YouTube is clamping down on video creators who work directly with brands, nudging them instead to rely on Google’s sales team for deals.
YouTube has quietly amended its ad policies to block “graphical title cards” from sponsors aiming to promote their brands and products on YouTube channels, according to a revised FAQ document in YouTube’s help and support section. Video overlays of sponsor logos and product branding are no longer allowed — unless the sponsor pays Google to advertise on that channel.
A YouTube representative called this revision a clarification of its existing policy, one that occurred late last year, intended to prevent advertiser conflicts and ensure viewers don’t feel bombarded by ads. Paul Kontonis, executive director of the Global Online Video Association, however framed it as an explicit change that prevents YouTube stars and multichannel networks from working prominent sponsor logos and images into their videos without handing Google a cut of the revenue.
In a related move, YouTube has created a new ad unit it calls a “product card,” a six-second pre-roll spot, according to Kontonis. Although it will live outside the main video content, this in-stream unit enables brands to sponsor content, inserting a quick message or endorsement before the video rolls. Product cards will become part of standard media packages the company sells to advertisers, said Kontonis. YouTube declined to comment on the new ad unit.
Together, these developments push brands to spend money on Google ad units to sponsor video content on the platform. That means more money for Google, less for video publishers, YouTube stars and multichannel networks on the receiving ends of brand sponsorship deals. The cut YouTube takes varies from partner to partner, but YouTube’s default revenue-sharing terms hand 45 percent to YouTube, with the rest going the partner channel.
YouTube stars like beauty vlogger Michelle Phan or sports crew Dude Perfect typically make money several ways. They monetize their YouTube videos through Google AdSense, relying on Google to serve pre-roll ads against their videos. But they also work with brands to work product integrations into their videos. A recent Dude Perfect video, shot in the BubbleWrap warehouse, featured integrated advertising for BubbleWrap and Sony products. At the end of the video, Dude Perfect thanked BubbleWrap and threw up a BubbleWrap logo linking to the brand’s site. Under the new YouTube stipulations, that type of imagery isn’t allowed unless BubbleWrap buys a media package on the channel through Google.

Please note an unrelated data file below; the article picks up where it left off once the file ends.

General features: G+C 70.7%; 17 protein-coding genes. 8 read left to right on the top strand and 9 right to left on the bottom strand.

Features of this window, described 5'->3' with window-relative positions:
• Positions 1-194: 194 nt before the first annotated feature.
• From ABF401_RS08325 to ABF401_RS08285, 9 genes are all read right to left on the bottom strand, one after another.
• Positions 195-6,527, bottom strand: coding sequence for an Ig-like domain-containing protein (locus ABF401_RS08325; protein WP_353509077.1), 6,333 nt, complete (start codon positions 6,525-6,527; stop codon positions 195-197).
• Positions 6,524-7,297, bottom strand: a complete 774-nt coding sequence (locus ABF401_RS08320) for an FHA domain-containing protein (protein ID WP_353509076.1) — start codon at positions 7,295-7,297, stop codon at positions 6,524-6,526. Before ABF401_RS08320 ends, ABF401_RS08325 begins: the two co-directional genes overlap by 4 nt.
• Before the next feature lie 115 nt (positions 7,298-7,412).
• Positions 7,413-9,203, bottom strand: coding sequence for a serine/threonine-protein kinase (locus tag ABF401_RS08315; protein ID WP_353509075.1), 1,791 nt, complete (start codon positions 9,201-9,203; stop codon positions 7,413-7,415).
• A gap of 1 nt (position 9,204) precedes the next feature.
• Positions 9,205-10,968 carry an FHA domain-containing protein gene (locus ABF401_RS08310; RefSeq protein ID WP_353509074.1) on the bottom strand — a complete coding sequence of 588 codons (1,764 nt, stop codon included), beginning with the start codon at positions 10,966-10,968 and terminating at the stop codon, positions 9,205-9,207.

“We allow text-only title cards where there is paid product placement for the purpose of paid product disclosure only,” reads YouTube’s updated explainer on paid product placement. “Graphical title cards, including the use of sponsor logos and product branding, are prohibited unless there is a full Google media buyout on the partner content by the sponsor.”
In other words, a text disclosure is fine. A product logo splashed on the screen is not, unless that brand buys media through YouTube.
“YouTube needs to do it, because in their minds they are losing money to product integration and sponsorships within video,” said Kontonis. “But this industry is still in the first inning, so to be putting all these constructs into place that take more revenue away from the networks that are helping build the quality of the content, audience and monetization opportunities is shortsighted.”
Enforcement will likely be difficult and inconsistent given the glut of video uploaded to YouTube on a regular basis. Partner channels are required to disclose to YouTube whether a video features paid product placement, but ensuring that content remains consistent with YouTube’s guidelines could prove challenging for the platform. In part, YouTube will rely on users to flag blatantly problematic content.
YouTube typically takes 45 percent of the revenue generated from pre-roll ads and other ad units, handing the rest to its partner channels. Now that the company plans to take a slice of sponsorship revenue, too, this lucrative revenue source for top creators and publishers on YouTube may become less viable. Creators, who YouTube CEO Susan Wojcicki calls the “lifeblood of YouTube,” aren’t going to be thrilled.
“It’s especially poor timing on YouTube’s part with Vessel taking off at the moment, because that [platform] is specifically targeted toward content creators earning more revenue,” said Jan Dawson, chief analyst at Jackdaw Research. “If YouTube is cracking down on ways of monetizing on YouTube itself, that will just drive people into the arms of Vessel and some of those newer video platforms.”
Homepage image courtesy of Dude Perfect / YouTube